Think about specific licensing terms for this arrangement. You want to keep yourself from getting dragged into the middle of anything. In the US, it’s rare to have something other than an exclusive listing. In other parts of the world listings are nearly all non-exclusive and the owner (vendor) pays the marketing costs.

  • I often do shoots for one agency who share the listing with another agency, where they split the costs and commission, and I charge my usual fee once. However, if a competing agency wants to use my images then I only let them if it’s okay with the client who I shot them for, and then I charge my standard rates.

  • Even if listed by only one brokerage, the photos will still generally be syndicated to the same websites (Zillow, Trulia, etc.) and will still be accessible by consumers on other brokerage websites via the brokers’ IDX connection to the MLS. To me it seems that the only additional usage would be a potential increase in print advertising, and don’t see any logic in charging more when the end usage will still be the same (online syndicated use and in print brochures/ads specifically geared toward marketing the property). I agree with @Ken Brown that you need to ensure all parties understand your licensing terms, lest one or both brokerages believe they can put your work on their website masthead or other forms of use not related to the sale of the property. In my experience, when my clients co-list with other agents, they advocate for utilizing my services, which means that I have the opportunity to introduce myself to a new client and in some cases an entirely new brokerage.

    I would also make sure that both agents agree to your terms of service and understand that you will hold them jointly and severally responsible for payment of the total fees due. You don’t want to be in a situation where Agent A has paid and Agent B has not. Not only is it just plain awkward, but it opens the door to a lot of really unpleasant what-ifs.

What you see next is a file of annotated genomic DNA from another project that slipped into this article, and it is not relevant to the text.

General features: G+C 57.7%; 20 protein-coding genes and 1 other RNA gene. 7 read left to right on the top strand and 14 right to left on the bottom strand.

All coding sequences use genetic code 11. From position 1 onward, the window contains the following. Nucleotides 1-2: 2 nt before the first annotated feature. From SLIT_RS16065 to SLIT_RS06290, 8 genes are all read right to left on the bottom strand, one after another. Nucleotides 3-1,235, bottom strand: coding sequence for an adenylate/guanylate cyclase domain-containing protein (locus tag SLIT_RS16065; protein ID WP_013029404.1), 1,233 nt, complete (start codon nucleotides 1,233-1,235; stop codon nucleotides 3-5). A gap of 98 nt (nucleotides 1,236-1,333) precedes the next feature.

• things are really different in the UK – our estate agents all work together under one name in one office (several if there is a chain), we don’t have individuals who are estate agents working on their own. I have been asked a couple of times to attend the same address but for different agents. luckily this has been for different dates. I do all the photos again and just reuse the floor plan. they then get charged as normal. I try to make the pics ever so slightly different and not make one better than the other. I think its easier to just go and re-do it so as then there are no conflicts between agents or me!

  • @Kellie, In the US, agents work under a Broker who “owns” the listings. Often times agents in the same office will operate as a team but it’s rare that agents working under different brokers will share a listing. For one thing, the division of the sales commission can get complicated. Agents cannot work on their own and must work under a licensed broker even if some brokers tolerate agents appearing to be independent businesses.

Comments RSS

Leave a Reply